I am not against higher taxes for the rich, as they benefit more from the services the state offers (e.g., more protection of their private property, possibly higher use of infrastructure, and so on), but the concept of economic growth being a consequence of spending is wrong. It is the other way around. This belief is a big part of what is causing the crises these days.

Comment Re:Anti-Rich People Rhetoric (Score 1) 2115

You are confusing correlation with causation. What you say is true if rich people kept their money as cash under their beds or in a safe.
The reality is that money is put in banks, which lend the money to businesses which produce stuff and hence create economic growth. This results in an increase in consumption (because there is more to consume). You believe that it is consumption that causes economic growth, when in fact it is the opposite.

Comment Re:Norway isn't a member of the EU. (Score 1) 350

And it's not "good enough", being a member of the EU means you have to follow laws agreed by the EU, and if Norway's not in the EU, and EU has this law against looking up digital skirts, and Norway doesn't, it means it won't be illegal in Norway...

Unfortunately, on this point being part of the EEA is as good as being part of EU. We must pass all EU directives unless we veto them, and in the 17 years since we joined we never have. We refused to join EU in a referendum in 1994, but our politicians did the next best thing. By passing the EEA agreement we did not give any sovereignty since in theory all is decided by our parliament, but it's practically impossible to say no. So we're as good as a member, except we don't get to take part in any decision processes - we made ourselves an EU serfdom instead of an EU member.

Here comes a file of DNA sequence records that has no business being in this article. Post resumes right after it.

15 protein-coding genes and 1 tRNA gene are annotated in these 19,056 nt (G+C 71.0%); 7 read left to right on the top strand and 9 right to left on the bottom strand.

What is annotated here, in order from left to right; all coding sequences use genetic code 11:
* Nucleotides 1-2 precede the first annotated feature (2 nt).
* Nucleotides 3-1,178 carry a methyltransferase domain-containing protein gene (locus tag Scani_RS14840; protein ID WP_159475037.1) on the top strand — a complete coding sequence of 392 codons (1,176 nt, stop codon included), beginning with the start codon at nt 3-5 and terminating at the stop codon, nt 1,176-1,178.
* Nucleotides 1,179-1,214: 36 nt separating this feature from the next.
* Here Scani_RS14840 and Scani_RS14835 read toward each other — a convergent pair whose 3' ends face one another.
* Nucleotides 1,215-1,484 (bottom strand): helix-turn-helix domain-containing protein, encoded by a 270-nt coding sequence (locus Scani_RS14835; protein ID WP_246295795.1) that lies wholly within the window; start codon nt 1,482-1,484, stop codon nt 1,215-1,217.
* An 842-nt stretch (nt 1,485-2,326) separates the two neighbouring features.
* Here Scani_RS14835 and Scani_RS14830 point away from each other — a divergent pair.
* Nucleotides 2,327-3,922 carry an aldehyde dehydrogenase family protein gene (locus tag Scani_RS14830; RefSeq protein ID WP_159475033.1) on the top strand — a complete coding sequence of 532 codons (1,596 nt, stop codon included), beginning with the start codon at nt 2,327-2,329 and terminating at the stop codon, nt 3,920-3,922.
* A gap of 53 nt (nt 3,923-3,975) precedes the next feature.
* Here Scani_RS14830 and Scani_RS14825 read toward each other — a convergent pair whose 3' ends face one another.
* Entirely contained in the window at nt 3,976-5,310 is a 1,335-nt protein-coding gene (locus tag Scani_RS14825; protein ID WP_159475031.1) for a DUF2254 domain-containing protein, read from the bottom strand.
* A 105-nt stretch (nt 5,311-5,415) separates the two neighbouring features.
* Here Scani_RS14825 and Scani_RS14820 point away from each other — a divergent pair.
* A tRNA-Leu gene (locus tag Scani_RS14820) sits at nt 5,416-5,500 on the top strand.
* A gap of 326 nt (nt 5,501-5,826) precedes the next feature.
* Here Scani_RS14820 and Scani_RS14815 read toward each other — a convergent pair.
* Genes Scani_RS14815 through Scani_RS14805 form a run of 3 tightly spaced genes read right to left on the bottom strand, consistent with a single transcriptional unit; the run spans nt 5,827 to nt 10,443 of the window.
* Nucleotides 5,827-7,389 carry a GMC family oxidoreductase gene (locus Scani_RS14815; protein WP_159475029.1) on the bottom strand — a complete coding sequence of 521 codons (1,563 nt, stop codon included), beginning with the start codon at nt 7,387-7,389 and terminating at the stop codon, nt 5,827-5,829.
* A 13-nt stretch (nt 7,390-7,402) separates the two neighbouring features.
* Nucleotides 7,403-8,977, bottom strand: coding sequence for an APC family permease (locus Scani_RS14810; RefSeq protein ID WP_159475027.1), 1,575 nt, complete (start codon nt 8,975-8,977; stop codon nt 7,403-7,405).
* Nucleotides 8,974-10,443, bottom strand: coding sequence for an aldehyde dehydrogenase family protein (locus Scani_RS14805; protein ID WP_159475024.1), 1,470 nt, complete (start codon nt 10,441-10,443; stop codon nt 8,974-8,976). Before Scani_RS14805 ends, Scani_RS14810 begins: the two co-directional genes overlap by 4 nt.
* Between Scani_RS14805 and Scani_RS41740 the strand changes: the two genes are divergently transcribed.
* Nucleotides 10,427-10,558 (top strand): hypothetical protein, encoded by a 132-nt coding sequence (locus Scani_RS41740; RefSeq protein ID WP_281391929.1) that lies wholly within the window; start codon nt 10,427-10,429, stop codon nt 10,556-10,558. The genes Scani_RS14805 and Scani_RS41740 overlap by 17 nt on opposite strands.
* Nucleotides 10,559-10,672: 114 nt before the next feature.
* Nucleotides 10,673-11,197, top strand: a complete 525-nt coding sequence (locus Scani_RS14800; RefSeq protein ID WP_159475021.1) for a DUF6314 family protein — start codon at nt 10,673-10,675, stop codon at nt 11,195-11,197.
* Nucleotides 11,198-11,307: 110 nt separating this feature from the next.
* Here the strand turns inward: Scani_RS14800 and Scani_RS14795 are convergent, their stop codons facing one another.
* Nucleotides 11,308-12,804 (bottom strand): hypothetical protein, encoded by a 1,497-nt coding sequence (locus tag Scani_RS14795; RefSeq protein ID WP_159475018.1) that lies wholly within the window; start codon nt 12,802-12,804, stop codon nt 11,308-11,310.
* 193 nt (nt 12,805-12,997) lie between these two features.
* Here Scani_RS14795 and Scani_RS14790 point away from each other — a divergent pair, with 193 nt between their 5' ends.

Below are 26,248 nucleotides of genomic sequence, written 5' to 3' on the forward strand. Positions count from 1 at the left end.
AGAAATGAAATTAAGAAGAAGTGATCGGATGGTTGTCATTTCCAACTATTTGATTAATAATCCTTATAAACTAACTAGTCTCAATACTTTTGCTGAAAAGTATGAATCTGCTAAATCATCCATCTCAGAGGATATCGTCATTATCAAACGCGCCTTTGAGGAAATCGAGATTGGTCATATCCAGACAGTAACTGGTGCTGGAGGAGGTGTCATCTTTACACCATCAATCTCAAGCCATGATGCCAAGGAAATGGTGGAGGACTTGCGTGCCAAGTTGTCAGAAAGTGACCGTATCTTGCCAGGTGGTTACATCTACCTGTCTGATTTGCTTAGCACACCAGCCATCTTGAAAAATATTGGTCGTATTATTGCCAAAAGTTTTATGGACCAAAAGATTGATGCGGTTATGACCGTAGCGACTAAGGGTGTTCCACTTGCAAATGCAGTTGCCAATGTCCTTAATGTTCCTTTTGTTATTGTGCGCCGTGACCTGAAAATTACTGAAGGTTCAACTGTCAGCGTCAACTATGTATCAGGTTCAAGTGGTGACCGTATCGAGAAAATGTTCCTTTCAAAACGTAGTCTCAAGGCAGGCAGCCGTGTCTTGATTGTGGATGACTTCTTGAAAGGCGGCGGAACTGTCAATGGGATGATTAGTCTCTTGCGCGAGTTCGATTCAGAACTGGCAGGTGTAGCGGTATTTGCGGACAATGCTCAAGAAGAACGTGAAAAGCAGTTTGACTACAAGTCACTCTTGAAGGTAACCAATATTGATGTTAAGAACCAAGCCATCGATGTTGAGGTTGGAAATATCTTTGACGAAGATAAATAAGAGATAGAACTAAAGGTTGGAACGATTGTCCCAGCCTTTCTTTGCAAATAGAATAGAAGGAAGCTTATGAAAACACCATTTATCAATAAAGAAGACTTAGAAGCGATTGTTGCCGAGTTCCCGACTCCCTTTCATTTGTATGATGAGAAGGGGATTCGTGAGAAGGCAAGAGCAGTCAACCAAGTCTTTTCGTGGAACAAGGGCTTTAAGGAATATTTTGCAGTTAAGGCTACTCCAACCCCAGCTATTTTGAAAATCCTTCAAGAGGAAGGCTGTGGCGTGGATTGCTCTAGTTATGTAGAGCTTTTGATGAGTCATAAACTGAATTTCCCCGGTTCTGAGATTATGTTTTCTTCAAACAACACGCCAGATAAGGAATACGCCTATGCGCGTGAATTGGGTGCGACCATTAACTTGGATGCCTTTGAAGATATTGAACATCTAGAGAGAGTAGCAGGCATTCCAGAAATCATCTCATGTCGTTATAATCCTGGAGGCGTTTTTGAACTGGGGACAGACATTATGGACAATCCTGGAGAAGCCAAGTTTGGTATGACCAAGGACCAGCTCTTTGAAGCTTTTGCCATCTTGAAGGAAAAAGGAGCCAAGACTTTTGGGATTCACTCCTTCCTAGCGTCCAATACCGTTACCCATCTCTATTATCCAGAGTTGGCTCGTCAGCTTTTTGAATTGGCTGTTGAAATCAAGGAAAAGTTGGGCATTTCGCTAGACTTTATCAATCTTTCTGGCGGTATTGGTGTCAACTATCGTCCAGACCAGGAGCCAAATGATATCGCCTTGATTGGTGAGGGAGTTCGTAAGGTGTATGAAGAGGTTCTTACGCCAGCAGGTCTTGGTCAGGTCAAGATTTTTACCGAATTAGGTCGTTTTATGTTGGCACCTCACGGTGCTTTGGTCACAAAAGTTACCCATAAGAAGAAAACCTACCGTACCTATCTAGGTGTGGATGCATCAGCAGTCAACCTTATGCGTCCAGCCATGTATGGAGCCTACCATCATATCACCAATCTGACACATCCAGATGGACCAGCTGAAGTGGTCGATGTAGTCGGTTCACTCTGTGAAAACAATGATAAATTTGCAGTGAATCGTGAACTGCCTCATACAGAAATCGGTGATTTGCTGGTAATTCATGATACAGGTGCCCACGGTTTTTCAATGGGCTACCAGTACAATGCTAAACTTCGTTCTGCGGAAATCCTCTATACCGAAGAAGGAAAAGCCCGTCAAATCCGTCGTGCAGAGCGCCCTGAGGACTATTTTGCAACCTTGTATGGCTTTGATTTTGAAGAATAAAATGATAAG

In addition to being an EU serfdom, you have to pay food at twice the price, because being EEA means you don't participate in the common EU market for agricultural products. This means your politicians can "protect" your monopolist food producers from competition from the rest of the EU. Next time, vote "yes".

Comment Re:not like other countries would do that (Score 1) 248

And Chavez is not a dictator - yet. He's pushing in that direction, but he was popularly elected, and is still operating under a constitutional framework. He's done quite a few good things for Venezuela, but he's started turning down the dark path of too much power.

Can you elaborate on the quite a few good things?

Comment Re:The final step. (Score 4, Informative) 248

Government is only following the corporate masters, moving us not in the direction of socialism but in the direction of fascism.

That is not fascism. That is called mercantilism or reverse-mercantilism by some, which has many similarities to socialism as corporations and the government look like a larger colluding entity similar to what government is in regular socialism.

Americans often misunderstand fascism because it used the term corporatism, but what Mussolini called corporations have nothing to do with what Americans call corporations. Fascism was another form of socialism in the sense that it implied state control of the economy, but unlike traditional socialists it did not promote class struggle.